It is not the first time that Sudan decides to curtail its diplomatic presence abroad. Faced with similar economic crisis and scarcity of hard currency as the one the country is currently experiencing, then President Ja’far Nimiery opted for scaling down embassies abroad with little savings achieved, if ever, given the high cost of closing down such operation with all its overheads.
The problem is not with repeating the same exercise, but in continue to expand into such costly diplomatic presence with no visible return or justification be it political, economic or because of having a larger Sudanese community that is in need of continuous consular services. A list of countries in Africa, Asia, East and Central Europe and where there is not much to achieve on bilateral levels leads to the conclusion that those embassies were merely set up to find placements to growing number of ambassadors.
The move has been drastic so far. Closing down 13 missions, drop the practice of having more than one ambassador in one embassy except for four major ones, in addition to scrapping information attaches except three in London, Cairo and Doha, reduce clerical and support staff by 50 percent and so on.
But that is not enough. And it will not have the desired effect, at least for the time being.
If the bottom line is to cut on government spending, there is a lot that could be done now and stick to it firmly. The government needs to set a good example. And that could be achieved easily by applying a surgical operation to reduce the political fat that has plagued the constitutional and the executive branches of the government.
Following the conclusion of the National Dialogue (ND) new members were added to the National Congress, or the parliament and with the States Council that operates as upper legislative chamber, some 400 members are currently representing the legislative branches. In addition there are 31 federal ministers, 40 state ministers, two vice presidents and four presidential assistants, all representing those who participated in that ND.
The problem is not restricted to gloating political appointees only. More seriously and costly is the ever growing spending on delegations travelling for endless saga of conferences and meetings. The very day the austerity knife was falling on the foreign affairs ministry, a delegation was heading for China for yet another mission to study the Chinese experience.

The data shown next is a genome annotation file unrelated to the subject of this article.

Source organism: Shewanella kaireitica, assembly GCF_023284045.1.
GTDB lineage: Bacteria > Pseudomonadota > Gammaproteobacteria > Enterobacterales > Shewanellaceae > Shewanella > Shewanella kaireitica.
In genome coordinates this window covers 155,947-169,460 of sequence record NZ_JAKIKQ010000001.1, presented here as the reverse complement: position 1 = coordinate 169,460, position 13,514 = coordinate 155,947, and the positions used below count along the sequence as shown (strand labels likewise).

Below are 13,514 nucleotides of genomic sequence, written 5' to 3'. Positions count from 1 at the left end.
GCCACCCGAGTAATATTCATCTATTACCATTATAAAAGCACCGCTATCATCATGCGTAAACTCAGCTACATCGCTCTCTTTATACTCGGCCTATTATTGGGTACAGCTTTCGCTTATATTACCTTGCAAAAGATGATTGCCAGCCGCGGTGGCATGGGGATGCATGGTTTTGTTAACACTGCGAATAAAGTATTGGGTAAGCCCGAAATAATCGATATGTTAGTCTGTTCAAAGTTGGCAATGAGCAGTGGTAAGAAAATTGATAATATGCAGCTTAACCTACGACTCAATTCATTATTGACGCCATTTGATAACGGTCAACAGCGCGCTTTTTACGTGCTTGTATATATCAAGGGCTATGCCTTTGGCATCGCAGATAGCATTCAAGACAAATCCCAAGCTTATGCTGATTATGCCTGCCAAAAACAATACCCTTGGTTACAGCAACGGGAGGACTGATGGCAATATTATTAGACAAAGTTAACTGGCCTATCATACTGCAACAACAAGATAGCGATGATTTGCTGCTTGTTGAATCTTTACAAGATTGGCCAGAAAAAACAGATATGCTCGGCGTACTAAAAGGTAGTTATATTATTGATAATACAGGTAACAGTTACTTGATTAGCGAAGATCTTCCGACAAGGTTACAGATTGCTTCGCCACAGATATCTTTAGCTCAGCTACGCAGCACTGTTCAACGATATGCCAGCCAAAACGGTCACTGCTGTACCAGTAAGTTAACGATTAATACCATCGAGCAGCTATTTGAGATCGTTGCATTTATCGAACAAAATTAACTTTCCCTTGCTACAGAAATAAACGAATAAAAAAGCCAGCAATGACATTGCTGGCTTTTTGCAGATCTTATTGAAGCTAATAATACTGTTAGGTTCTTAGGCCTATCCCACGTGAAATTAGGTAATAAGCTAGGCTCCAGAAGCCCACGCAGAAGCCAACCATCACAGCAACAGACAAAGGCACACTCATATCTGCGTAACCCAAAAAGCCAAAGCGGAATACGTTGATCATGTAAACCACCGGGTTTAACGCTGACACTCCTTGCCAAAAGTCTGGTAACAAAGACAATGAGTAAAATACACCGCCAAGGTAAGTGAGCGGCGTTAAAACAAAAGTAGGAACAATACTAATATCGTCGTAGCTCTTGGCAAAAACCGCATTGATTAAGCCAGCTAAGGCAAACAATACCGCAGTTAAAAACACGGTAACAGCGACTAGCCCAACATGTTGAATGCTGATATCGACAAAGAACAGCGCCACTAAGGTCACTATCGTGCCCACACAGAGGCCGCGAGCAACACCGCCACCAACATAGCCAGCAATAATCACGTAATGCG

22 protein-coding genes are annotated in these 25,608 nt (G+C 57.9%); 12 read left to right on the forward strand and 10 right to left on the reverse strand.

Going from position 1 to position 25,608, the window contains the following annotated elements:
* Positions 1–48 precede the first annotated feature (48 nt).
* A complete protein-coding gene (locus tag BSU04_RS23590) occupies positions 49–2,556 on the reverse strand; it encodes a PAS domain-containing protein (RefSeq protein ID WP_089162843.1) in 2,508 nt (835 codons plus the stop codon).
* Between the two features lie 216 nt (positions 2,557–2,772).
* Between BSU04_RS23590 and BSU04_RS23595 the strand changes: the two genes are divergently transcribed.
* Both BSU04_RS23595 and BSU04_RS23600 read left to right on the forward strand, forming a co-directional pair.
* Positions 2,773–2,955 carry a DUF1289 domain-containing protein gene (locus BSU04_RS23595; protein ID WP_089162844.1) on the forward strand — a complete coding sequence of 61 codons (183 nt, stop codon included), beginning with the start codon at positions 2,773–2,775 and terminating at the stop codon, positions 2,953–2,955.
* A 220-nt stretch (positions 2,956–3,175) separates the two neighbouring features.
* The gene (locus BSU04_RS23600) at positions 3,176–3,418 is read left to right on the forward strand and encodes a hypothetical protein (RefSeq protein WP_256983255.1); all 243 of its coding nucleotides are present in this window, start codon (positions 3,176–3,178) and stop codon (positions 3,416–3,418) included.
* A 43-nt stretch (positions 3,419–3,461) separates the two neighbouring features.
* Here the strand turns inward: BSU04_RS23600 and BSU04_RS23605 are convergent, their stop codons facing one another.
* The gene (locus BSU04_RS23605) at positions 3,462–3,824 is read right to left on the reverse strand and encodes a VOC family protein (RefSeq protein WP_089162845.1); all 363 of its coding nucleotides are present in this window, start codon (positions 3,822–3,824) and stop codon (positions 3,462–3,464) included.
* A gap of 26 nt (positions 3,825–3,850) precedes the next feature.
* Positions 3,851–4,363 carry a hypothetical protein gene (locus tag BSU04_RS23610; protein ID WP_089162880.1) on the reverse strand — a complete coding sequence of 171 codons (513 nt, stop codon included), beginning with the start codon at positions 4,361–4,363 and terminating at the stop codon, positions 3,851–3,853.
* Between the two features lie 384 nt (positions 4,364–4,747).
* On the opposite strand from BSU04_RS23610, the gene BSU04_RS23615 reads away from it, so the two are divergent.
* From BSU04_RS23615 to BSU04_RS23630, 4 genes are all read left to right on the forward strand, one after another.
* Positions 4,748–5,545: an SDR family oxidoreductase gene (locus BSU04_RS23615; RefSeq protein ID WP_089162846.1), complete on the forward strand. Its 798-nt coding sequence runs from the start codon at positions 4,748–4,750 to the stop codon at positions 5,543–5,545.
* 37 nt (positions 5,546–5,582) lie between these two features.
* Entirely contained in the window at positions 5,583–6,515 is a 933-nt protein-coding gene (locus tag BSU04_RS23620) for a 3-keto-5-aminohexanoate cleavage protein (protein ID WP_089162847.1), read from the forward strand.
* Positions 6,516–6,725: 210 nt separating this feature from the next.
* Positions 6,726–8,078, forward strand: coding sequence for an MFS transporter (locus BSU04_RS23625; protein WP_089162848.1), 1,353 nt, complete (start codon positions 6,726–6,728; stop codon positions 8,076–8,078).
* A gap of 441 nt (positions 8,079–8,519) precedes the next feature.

The cuts in the diplomatic staff abroad has been mooted for quite some time, but it was triggered by statement by former foreign minister Ibrahim Ghandour, who complained before the parliament that some diplomats have not received their entitlements for seven months, which is an untenable situation by any measure, if proved to be true. Some leaks have pointed to a different story pointing out that rich embassies like those in the Gulf countries or China where a commercial center is netting sizeable amount of income used to fund some embassies.
Such funds were believed to be under the discretion of the foreign affairs minister. And that is one of the areas needs to be addressed quickly and seriously. In fact what is happening in the foreign ministry is the tip of an iceberg, where many income generating government departments or ministries have resorted to the practice of sidelining whatever income from fees or otherwise that they levy and use to facilitate their operations. As a result those generating income departments have at their disposal an income to use for their own sake, while those who don’t generate income were left at the mercy of the ministry of finance.
The outcome of such exercise is that the government through its finance ministry has no longer jurisdiction over public money. The conventional logic, and for a reason, is that all income should be collected on behalf of the finance ministry, transferred to it, while ministries and other departments have to submit their budget proposals and when approved they receive their entitlements from the finance ministry.
Unless that exercise is brought back into operation in a strict and disciplined way the problems of deficits and inability to finance government operations will continue to be around. Simply put it is high time to resort back to the old order.
E N D